It is no secret that the best teams in the National Football League (NFL) rely heavily on their franchise quarterbacks for the success they enjoy. It is also no secret that truly great quarterbacks – franchise quarterbacks – are as rare as hen’s teeth.
It takes a great athlete with a rocket-like throwing arm and a high football IQ to make a quarterback unique and special. There just aren’t too many players like that even though many college quarterbacks arrive in the NFL with backgrounds that seem to promise spectacular results.
Such players rarely live up to the hype and expectations because the level of play from college football to professional football improves exponentially. A young quarterback may excel in a good college program but find it hard to match his success against the world’s best players.
So when a professional team “gets lucky” with a draft pick it is a cause for celebration. Last year, in 2014, a team apparently did get lucky. It was the Minnesota Vikings. Drafting late in the first round, the Vikings were surprised to find Louisville’s starting senior quarterback, Teddy Bridgewater, still available.
Prior to the draft, analysts had named him the most professional-ready college quarterback available. But, for reasons few, if any, can explain, Bridgewater was still available at the very end of Round One. The surprised, but delighted, Vikings used Pick #32 to select the 6’3” two hundred fifteen pound quarterback and the rest is, as has often been said, “history.”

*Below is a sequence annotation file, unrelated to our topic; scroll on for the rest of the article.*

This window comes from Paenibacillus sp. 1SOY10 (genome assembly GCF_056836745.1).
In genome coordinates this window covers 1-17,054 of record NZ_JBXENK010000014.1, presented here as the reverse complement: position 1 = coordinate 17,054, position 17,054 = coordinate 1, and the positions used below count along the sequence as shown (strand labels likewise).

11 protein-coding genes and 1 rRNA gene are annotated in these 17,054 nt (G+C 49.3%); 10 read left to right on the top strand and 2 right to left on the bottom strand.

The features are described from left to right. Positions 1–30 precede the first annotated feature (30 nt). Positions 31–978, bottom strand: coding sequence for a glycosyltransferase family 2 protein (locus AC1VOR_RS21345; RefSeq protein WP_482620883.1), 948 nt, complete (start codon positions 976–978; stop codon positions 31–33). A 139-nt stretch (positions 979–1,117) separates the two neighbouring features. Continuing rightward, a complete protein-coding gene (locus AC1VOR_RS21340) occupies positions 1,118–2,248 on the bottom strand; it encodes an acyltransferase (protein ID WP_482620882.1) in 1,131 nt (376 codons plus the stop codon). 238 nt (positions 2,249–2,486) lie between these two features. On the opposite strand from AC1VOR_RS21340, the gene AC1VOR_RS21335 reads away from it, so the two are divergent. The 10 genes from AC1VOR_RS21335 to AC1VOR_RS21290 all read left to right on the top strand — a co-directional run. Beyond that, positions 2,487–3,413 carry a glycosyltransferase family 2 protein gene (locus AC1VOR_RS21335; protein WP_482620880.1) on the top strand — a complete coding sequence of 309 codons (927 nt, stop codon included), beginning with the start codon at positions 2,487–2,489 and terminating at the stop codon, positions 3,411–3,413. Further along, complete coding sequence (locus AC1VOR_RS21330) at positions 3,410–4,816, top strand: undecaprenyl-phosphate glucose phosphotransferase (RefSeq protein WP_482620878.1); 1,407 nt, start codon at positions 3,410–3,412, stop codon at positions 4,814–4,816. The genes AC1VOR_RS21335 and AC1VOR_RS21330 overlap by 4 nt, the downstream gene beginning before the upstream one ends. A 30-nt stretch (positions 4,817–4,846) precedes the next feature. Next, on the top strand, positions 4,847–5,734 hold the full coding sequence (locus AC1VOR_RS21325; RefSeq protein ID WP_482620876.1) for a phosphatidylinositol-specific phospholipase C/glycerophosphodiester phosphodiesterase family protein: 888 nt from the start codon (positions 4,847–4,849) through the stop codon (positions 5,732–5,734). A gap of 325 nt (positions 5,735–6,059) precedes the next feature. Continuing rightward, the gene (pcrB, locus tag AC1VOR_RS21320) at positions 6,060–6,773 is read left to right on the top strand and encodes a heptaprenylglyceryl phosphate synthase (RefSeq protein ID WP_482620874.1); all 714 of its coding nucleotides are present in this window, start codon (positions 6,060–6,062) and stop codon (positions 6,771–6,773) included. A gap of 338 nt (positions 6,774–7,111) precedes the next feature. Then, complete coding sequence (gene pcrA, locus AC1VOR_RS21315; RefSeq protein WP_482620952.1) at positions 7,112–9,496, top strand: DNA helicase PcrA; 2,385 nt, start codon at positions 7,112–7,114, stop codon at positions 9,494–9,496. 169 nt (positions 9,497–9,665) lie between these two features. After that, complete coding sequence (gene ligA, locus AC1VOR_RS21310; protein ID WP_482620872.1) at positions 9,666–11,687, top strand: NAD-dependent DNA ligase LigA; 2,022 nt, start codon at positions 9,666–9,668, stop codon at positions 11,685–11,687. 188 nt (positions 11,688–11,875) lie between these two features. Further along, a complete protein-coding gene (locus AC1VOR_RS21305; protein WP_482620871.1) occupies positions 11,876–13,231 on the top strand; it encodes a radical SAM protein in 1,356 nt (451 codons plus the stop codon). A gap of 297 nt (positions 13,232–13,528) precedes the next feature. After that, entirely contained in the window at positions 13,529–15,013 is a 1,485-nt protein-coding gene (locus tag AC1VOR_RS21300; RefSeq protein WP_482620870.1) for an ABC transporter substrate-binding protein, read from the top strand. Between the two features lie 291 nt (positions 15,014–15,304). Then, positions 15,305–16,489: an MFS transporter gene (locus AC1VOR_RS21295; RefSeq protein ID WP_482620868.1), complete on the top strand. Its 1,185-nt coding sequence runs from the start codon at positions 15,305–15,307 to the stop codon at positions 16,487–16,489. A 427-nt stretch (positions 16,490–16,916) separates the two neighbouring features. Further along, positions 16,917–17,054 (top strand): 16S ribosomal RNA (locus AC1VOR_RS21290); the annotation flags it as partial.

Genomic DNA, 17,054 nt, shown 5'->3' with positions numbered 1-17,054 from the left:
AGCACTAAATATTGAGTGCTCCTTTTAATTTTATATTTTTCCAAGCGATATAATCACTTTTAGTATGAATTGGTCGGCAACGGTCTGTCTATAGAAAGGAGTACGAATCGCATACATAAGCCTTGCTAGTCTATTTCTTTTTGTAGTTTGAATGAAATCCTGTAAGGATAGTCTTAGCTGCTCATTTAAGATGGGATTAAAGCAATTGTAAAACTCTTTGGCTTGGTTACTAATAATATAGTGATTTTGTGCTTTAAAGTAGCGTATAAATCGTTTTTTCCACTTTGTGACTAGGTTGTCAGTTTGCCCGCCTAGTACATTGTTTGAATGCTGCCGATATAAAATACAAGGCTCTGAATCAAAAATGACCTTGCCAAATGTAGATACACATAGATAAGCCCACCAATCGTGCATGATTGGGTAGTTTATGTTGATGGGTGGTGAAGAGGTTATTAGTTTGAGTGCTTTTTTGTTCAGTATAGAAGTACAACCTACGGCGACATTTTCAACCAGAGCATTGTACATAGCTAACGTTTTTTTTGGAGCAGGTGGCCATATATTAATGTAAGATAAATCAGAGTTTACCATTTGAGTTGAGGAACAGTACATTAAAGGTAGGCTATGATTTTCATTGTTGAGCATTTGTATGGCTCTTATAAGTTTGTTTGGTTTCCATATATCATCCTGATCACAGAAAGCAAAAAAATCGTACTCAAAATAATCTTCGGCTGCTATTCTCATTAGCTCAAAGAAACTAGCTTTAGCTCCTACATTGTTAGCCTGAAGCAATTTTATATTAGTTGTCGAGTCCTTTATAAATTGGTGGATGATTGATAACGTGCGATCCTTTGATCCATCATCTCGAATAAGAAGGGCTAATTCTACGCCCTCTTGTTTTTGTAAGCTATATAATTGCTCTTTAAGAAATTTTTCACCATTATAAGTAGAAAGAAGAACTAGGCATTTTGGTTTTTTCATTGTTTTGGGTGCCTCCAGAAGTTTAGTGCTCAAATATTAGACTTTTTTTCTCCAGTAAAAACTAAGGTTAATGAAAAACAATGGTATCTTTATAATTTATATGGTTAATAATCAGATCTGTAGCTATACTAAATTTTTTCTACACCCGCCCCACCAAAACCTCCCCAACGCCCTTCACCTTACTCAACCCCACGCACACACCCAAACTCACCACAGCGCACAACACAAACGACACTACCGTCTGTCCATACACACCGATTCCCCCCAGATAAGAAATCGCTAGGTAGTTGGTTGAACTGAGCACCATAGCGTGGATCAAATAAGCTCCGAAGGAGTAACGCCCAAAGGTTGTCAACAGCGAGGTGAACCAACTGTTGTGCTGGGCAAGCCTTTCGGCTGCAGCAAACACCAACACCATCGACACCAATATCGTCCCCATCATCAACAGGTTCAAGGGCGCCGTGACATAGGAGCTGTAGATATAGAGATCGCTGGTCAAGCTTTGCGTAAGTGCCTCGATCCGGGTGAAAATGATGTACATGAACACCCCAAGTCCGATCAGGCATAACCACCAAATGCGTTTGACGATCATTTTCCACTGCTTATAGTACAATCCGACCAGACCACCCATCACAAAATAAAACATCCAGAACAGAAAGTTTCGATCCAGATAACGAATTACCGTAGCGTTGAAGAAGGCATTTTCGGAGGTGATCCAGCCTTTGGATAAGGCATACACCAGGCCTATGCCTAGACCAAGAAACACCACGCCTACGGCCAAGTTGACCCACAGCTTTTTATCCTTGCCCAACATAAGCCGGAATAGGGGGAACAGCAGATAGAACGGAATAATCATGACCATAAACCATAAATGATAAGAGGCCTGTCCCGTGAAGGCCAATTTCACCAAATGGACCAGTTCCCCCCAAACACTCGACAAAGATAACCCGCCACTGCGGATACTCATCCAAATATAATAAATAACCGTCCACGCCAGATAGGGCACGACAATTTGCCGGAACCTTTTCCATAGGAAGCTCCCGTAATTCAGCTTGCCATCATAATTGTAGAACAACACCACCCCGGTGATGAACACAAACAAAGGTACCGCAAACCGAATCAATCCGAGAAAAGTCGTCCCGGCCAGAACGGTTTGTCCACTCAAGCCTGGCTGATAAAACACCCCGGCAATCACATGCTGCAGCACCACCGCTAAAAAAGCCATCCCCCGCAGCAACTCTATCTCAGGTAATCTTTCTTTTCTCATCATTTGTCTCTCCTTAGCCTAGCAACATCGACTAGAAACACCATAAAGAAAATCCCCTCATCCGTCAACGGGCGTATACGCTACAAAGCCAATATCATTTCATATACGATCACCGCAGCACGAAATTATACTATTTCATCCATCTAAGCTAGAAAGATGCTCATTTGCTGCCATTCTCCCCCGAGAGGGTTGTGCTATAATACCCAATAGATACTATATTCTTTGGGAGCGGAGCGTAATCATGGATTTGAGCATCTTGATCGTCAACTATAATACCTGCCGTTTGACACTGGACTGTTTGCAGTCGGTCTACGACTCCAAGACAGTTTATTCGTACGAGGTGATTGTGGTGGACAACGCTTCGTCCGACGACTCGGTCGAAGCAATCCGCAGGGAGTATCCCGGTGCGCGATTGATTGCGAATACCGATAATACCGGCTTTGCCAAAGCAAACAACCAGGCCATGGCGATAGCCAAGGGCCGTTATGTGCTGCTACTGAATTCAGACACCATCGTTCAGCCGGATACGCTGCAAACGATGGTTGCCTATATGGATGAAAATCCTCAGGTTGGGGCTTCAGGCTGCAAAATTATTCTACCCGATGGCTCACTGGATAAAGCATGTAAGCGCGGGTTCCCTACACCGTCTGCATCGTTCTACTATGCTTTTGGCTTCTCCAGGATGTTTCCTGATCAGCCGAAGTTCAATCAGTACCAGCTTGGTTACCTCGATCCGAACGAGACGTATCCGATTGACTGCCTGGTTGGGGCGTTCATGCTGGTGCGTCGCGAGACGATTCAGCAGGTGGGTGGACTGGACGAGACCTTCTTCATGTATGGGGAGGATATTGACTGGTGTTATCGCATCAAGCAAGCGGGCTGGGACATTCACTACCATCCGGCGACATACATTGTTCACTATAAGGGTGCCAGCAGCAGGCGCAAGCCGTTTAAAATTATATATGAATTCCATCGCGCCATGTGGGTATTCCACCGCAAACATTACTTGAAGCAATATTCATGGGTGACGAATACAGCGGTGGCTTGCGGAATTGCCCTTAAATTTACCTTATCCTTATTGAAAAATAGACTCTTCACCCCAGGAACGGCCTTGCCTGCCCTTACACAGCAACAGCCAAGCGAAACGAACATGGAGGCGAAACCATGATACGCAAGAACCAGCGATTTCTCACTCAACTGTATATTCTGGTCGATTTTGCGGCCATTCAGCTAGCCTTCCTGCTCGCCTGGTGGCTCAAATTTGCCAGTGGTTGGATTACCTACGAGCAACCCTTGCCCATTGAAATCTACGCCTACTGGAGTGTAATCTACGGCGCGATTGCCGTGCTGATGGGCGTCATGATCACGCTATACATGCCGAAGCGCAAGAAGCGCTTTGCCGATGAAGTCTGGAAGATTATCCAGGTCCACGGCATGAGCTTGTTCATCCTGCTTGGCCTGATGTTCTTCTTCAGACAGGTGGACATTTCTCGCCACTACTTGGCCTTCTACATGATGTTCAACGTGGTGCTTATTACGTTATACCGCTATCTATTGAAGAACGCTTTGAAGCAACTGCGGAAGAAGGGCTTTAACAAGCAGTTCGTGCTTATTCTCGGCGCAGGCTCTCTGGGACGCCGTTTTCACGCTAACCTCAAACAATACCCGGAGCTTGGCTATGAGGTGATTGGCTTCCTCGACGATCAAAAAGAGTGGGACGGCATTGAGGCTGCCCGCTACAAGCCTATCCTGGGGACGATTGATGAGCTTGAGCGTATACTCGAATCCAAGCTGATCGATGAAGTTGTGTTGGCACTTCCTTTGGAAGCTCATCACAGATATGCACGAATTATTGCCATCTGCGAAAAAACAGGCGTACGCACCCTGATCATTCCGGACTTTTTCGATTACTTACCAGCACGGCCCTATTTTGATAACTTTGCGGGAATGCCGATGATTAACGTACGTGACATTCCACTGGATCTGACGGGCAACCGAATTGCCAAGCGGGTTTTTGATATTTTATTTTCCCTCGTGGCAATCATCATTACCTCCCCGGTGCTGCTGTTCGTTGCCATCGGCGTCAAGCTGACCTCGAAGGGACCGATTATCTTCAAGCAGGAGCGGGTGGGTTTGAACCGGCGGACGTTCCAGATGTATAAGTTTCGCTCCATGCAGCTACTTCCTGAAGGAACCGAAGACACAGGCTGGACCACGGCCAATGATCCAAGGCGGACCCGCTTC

Bridgewater “rode the pine” for a couple of games at the beginning of his NFL career, but soon found himself as the starter. He performed well right from the start, elevating the Vikings to wins on the strength of his throwing arm and his on-field decisions.
When his first year as a professional quarterback had ended, Teddy Bridgewater received lots of accolades. For instance, he was named the Pepsi NFL Rookie of the Year and the NFC North Rookie of the Year. He was also named to the 2014 PFWA All-Rookie Team.
His success should have surprised nobody because he also earned lots of acclaim while in college. In fact, Bridgewater was named to the Freshman All-American team in 2011 and was the Big East Conference Rookie of the Year that same season.
Teddy Bridgewater also was named Most Valuable Player for his play in the 2013 Sugar Bowl, a game won by the Louisville Cardinals.
Clearly, everything has been “coming up roses” for this dynamic and rapidly-improving young quarterback. In his short career to date, Bridgewater has attempted five hundred eighty-nine passes and completed nearly three hundred eighty of them. He has thrown nineteen touchdown passes and has been intercepted just sixteen times.
Importantly, he is getting better. And as he improves, the Minnesota Vikings become more dangerous. A spot in the postseason may be in this team’s future.
Courtesy of USA Today